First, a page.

London Inquest Convenes in Hogan Lovells Partner Death
An inquest in London into the tragic death earlier this year of Hogan Lovells senior intellectual property partner David Latham has heard evidence that the 58-year-old lawyer leapt in front of a Tube train and killed himself due to work-related stresses.
On Friday morning, February 15, the train entered Notting Hill Gate station for the London Underground and struck and killed Latham, a married father of three from the nearby Kensington neighborhood. His sudden death shocked family, friends, and colleagues, who knew Latham as a likeable, honest, and loyal man with a passion for IP.
While the Metropolitan Police did not determine Latham’s death to be suspicious, in the United Kingdom all unexplained deaths must go through an investigative process. An inquest was opened into Latham’s death, and proceedings were adjourned for the past several months in order to gather evidence.
On Thursday, the Westminster Coroner’s Court heard evidence that while Latham had no history of psychiatric problems, he had been distraught in the days prior to his death due to work-related stresses, according to reports by British newspapers the Daily Mail and Evening Standard.
Closed-circuit television cameras captured Latham standing on an eastbound platform shortly before he hurled himself in front of a train entering the Tube station. The inquest heard testimony from Latham’s widow, Gillian Webb, who said her late husband was on edge for weeks about an evidentiary matter in a case he was handling, and had admitted to one colleague he was thinking about killing himself.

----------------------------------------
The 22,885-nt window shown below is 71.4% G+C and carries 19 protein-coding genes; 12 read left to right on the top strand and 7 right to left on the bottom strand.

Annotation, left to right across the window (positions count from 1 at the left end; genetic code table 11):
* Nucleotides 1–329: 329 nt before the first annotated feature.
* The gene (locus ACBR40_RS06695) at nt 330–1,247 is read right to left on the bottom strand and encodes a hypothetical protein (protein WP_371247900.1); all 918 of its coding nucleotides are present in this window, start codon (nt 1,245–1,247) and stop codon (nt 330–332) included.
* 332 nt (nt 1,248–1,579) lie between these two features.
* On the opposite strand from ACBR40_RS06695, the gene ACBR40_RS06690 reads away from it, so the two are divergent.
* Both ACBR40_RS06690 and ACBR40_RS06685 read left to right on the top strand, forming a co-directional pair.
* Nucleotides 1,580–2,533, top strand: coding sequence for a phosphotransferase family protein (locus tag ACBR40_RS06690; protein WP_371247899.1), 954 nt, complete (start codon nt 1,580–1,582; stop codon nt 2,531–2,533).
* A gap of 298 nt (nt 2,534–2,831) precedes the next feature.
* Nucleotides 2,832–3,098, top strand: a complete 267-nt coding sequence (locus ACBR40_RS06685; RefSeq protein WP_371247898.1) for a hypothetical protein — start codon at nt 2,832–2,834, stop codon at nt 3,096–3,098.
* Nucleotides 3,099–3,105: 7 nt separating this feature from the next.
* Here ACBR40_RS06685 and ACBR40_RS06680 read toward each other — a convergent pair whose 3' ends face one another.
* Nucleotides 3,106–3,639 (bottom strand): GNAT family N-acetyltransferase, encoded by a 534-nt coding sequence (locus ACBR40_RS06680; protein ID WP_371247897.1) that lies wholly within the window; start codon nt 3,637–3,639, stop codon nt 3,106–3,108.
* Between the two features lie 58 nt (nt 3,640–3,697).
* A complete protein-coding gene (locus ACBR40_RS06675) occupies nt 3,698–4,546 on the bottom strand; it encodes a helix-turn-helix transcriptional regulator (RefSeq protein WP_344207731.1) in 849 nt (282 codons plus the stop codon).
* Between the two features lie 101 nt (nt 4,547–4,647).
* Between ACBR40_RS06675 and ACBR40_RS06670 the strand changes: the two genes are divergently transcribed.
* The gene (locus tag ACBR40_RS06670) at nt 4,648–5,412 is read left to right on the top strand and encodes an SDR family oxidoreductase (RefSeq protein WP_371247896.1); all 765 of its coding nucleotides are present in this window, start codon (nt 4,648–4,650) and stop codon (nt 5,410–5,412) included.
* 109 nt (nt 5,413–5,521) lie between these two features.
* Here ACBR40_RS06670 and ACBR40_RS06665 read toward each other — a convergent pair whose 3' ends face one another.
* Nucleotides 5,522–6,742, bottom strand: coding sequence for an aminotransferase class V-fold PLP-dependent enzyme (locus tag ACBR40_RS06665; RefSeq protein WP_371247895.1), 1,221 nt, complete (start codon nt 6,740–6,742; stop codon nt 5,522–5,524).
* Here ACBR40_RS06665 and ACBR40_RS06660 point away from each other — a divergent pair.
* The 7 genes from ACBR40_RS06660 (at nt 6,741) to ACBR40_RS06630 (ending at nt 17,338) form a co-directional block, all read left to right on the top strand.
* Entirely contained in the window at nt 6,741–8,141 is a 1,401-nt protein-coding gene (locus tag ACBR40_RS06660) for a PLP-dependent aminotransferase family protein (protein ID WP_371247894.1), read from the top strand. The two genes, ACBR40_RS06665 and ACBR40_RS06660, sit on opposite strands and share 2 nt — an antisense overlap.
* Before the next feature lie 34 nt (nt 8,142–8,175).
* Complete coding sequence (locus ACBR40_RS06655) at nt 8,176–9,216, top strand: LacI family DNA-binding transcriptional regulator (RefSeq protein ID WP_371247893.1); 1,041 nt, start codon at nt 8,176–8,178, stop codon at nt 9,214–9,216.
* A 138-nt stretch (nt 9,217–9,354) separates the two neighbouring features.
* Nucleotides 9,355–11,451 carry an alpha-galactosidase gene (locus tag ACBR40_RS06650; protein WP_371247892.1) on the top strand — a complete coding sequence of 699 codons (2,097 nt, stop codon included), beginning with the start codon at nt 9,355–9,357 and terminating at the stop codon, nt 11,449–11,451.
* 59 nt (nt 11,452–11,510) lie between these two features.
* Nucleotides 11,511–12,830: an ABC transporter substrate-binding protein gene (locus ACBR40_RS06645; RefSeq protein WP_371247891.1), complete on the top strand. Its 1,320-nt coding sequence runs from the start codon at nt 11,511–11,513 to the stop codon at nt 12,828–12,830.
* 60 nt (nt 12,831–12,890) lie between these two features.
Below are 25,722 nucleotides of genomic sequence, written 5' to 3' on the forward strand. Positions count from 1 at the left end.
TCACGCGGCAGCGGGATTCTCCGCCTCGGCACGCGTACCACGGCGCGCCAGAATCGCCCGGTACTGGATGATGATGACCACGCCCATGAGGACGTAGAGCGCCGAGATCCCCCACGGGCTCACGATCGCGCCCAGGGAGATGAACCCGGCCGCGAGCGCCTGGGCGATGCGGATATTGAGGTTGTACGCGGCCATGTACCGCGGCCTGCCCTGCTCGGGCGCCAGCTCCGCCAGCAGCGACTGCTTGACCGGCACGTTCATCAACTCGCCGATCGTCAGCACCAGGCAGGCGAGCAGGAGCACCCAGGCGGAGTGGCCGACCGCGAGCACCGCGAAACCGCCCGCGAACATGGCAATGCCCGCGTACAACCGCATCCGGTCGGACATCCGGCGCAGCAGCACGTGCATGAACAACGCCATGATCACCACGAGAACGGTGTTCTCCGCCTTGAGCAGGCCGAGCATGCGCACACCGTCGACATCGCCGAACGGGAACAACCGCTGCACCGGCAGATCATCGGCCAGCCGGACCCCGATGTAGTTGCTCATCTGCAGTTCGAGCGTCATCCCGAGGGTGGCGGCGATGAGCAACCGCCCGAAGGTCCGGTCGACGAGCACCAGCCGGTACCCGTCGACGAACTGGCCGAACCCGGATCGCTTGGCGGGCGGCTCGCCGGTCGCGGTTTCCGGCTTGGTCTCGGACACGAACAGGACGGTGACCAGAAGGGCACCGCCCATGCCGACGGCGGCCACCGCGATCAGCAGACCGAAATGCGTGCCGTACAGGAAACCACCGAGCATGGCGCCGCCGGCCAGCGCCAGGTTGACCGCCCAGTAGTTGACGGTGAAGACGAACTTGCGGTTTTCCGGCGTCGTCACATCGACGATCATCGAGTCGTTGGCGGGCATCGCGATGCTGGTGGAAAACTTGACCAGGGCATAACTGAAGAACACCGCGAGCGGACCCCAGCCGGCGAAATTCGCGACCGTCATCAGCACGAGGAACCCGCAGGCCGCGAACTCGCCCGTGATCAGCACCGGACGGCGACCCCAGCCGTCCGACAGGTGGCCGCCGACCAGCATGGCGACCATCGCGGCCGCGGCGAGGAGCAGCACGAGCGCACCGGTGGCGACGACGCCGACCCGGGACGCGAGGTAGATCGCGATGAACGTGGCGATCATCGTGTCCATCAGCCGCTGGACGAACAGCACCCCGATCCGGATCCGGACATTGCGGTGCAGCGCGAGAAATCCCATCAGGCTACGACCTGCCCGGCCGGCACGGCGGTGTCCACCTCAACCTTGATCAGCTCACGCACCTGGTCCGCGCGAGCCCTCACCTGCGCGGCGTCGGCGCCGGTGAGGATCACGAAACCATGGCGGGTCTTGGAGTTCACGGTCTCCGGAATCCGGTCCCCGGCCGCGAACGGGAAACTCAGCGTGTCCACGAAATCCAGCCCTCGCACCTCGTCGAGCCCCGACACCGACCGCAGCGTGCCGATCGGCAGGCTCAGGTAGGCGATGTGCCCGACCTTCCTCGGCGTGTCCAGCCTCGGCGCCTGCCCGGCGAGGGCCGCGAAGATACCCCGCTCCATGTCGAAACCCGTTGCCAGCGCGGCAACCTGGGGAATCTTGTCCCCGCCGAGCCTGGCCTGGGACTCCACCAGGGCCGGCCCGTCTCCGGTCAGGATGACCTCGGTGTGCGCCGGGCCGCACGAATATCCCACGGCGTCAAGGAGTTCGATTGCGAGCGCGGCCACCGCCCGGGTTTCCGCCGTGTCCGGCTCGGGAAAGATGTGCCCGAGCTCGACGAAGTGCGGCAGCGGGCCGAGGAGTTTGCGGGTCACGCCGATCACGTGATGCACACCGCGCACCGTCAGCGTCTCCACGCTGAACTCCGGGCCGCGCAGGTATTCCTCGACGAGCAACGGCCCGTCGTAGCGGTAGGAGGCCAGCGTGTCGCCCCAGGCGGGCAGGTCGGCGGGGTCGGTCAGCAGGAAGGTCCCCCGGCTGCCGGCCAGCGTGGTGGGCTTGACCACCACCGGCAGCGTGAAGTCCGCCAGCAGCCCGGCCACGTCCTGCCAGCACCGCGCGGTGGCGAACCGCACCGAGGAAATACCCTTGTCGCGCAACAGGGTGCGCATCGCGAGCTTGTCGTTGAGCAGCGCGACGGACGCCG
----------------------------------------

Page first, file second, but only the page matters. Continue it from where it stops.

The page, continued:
Hogan Lovells IP consultant Nicholas MacFarlane told the court Latham was a “perfectionist” who had become obsessed about a relatively minor matter that he was convinced would reflect poorly on him and the firm. MacFarlane said Latham’s suicide threat was taken as a “flippant” comment, and that no one seriously thought he was close to suicide, according to the Daily Mail.
The newspaper notes that Latham's cause of death was indeed suicide, as a coroner has determined that Latham “jumped in front of a train of his own accord,” despite reassurances from colleagues that he had done no wrong.
In a statement mourning Latham’s passing earlier this year, Hogan Lovells chair Nicholas Cheffings touted the “highly regarded” IP partner and expressed shock at his abrupt death.
“David was a leading [IP] expert and long-standing senior partner at the firm with significant global experience,” Cheffings said. “He regularly managed complex high-profile matters and his great calm, good humor, and professionalism were widely regarded by colleagues and competitors alike.”
Jeremy Phillips, an IP partner with Olswang in London, knew Latham and penned a blog post earlier this year recalling a lawyer whose “enthusiasm was infectious, since it inspired many a young entrant to the legal profession to steer their interest towards the then-nascent field of [IP].”